Focus: GS-II International Relations

Introduction

Recently India decided to attend a (virtual) meeting of the Foreign Ministers of Russia, India and China (RIC), amidst the tensions on the Line of Actual Control.

Highlights of the meeting

  • The Chinese Minister did not see the irony in his call for opposing bullying practices, rejecting power politics and supporting the rule of law in international relations.
  • Russia’s Foreign Minister Sergey Lavrov criticised unilateral coercive measures to settle scores with geopolitical rivals and topple regimes.
  • India’s External Affairs Minister pointedly emphasised that for a durable world order, major powers should respect international law and recognise the legitimate interest of partners.

The initial years

  • When the RIC dialogue commenced in the early 2000s, the three countries were positioning themselves for a transition from a unipolar to a multipolar world order.
  • The RIC shared some non-West (as distinct from anti-West) perspectives on the global order, such as an emphasis on sovereignty and territorial integrity, impatience with homilies on social policies and opposition to regime change from abroad.
  • The initial years of the RIC dialogue coincided with an upswing in India’s relations with Russia and China.

Russia-India-China Grouping (RIC)

  • RIC is a strategic grouping that first took shape in the late 1990s under the leadership of Yevgeny Primakov, a Russian politician as “a counterbalance to the Western alliance.”
  • The group was founded on the basis of ending its subservient foreign policy guided by the USA and renewing old ties with India and fostering the newly discovered friendship with China.
  • Together, the RIC countries occupy over 19% of the global landmass and contribute to over 33% of global GDP.
  • Even though India, China and Russia may disagree on a number of security issues in Eurasia, there are areas where their interests converge, like, for instance, on Afghanistan. RIC can ensure stable peace in Afghanistan and by extension, in Central Asia.

Subtext to India-U.S. ties

  • Since the 2000s India’s relations with the U.S. surged, encompassing trade and investment, a landmark civil nuclear deal and a burgeoning defence relationship that met India’s objective of diversifying military acquisitions away from a near-total dependence on Russia.
  • The strategic sub-text is that as China was rapidly emerging as a challenger to its global pre-eminence, the U.S. saw value in partnering with a democratic India in Asia.
  • The texture of the relationship with Russia also changed, as India-U.S. collaboration widened — in defence and the Indo-Pacific. As U.S.-Russia relations imploded in 2014 (after the annexation/accession of Crimea), Russia’s pushback against the U.S. included cultivating the Taliban in Afghanistan and enlisting Pakistan’s support for it.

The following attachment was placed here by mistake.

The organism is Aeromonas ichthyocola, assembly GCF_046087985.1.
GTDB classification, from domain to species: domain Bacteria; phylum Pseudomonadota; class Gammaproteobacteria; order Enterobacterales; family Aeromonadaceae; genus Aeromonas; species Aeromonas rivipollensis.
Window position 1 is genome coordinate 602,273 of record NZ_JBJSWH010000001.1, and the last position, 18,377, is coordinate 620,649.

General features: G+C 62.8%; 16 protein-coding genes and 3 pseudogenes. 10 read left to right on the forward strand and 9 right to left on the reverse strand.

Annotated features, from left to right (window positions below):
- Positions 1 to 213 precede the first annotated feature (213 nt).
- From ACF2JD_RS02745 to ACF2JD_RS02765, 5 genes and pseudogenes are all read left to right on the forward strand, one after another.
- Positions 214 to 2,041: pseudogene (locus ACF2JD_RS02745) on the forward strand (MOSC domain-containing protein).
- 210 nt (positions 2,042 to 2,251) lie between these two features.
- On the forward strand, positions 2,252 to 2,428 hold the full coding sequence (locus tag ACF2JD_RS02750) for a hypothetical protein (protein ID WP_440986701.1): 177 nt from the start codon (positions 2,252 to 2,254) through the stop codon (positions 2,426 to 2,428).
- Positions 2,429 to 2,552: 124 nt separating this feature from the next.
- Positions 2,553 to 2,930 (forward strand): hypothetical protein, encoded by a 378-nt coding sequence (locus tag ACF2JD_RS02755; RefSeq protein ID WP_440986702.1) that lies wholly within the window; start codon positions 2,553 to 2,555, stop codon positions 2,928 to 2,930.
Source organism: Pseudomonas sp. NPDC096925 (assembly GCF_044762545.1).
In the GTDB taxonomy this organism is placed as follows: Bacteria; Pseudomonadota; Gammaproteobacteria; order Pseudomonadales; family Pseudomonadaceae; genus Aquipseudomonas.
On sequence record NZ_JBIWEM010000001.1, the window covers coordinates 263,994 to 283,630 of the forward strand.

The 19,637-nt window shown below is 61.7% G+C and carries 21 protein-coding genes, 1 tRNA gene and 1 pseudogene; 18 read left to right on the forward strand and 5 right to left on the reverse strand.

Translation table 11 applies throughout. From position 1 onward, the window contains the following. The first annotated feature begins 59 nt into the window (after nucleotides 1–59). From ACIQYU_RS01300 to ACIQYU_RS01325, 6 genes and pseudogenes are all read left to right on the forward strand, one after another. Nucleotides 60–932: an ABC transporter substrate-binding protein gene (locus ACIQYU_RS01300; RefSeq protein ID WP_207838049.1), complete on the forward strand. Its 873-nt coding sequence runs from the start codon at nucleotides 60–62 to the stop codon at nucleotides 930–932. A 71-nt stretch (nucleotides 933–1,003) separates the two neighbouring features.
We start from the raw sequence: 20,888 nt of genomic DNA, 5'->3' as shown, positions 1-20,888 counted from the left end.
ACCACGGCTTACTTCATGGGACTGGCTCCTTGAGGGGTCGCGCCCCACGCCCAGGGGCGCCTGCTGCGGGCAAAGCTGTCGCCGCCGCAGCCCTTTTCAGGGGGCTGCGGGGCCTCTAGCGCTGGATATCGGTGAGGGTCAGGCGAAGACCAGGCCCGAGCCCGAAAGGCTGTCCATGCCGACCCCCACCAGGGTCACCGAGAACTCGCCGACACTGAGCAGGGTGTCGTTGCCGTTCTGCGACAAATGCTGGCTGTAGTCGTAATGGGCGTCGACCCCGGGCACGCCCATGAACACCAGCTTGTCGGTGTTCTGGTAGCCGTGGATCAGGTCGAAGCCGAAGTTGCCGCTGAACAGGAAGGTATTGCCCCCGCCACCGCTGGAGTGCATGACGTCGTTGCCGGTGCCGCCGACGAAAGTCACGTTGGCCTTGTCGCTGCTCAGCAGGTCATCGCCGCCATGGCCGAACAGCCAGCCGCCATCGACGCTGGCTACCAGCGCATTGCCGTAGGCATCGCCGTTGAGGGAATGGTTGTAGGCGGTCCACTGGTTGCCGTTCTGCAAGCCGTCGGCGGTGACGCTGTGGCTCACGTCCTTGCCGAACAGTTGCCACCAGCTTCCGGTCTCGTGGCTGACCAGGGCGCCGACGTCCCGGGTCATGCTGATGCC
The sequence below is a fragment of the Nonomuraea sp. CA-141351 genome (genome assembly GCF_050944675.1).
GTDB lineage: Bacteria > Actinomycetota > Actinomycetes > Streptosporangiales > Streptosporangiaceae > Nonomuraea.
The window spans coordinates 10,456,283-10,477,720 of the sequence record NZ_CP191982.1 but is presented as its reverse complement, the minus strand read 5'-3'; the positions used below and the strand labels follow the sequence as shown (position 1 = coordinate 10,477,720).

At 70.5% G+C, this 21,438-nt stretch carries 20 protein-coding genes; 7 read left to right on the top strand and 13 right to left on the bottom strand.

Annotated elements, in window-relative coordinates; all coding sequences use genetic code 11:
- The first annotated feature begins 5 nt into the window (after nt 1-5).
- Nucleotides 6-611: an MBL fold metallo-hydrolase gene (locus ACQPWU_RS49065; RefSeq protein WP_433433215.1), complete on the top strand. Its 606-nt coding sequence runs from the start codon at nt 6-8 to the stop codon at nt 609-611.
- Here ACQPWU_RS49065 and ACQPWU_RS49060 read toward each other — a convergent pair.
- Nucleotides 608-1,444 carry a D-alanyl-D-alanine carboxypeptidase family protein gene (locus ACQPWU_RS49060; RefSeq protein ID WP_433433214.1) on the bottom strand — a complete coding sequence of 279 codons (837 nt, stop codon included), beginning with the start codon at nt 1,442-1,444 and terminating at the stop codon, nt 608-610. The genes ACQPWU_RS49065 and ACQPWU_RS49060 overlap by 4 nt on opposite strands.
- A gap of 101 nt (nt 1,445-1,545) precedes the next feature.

• The western campaign to isolate Russia drove it into a much closer embrace of China — particularly in defence cooperation — than their history of strategic rivalry should have permitted.

Links in the grouping: The RIC engagement still has significance.

  • India is in the Shanghai Cooperation Organization (SCO), which is driven by Russia and China and includes four Central Asian countries.
  • Pakistan’s membership of SCO and the potential admission of Iran and Afghanistan (as member states) heighten the significance of the SCO for India.
  • Growing Chinese influence is testing the informal Russia-China understanding that Russia handles the politico-security issues in the region and China extends economic support.
  • The ongoing India-Iran-Russia project for a sea/road/rail link from western India through Iran to Afghanistan and Central Asia, is an important initiative for achieving an effective Indian presence in Central Asia, alongside Russia and China.
  • Access to Russia’s abundant natural resources can enhance our materials security — the importance of which has been highlighted by COVID-19.

The Indo-Pacific issue

  • For India, the Indo-Pacific is a geographic space of economic and security importance, in which a cooperative order should prevent the dominance of any external power.
  • China sees our Indo-Pacific initiatives as part of a U.S.-led policy of containing China.
  • Russia’s Foreign Ministry sees the Indo-Pacific as an American ploy to draw India and Japan into a military alliance against China and Russia.

-Source: The Hindu

Share this article on

Leave a Reply

Your email address will not be published. Required fields are marked *

Enable Notifications    OK No thanks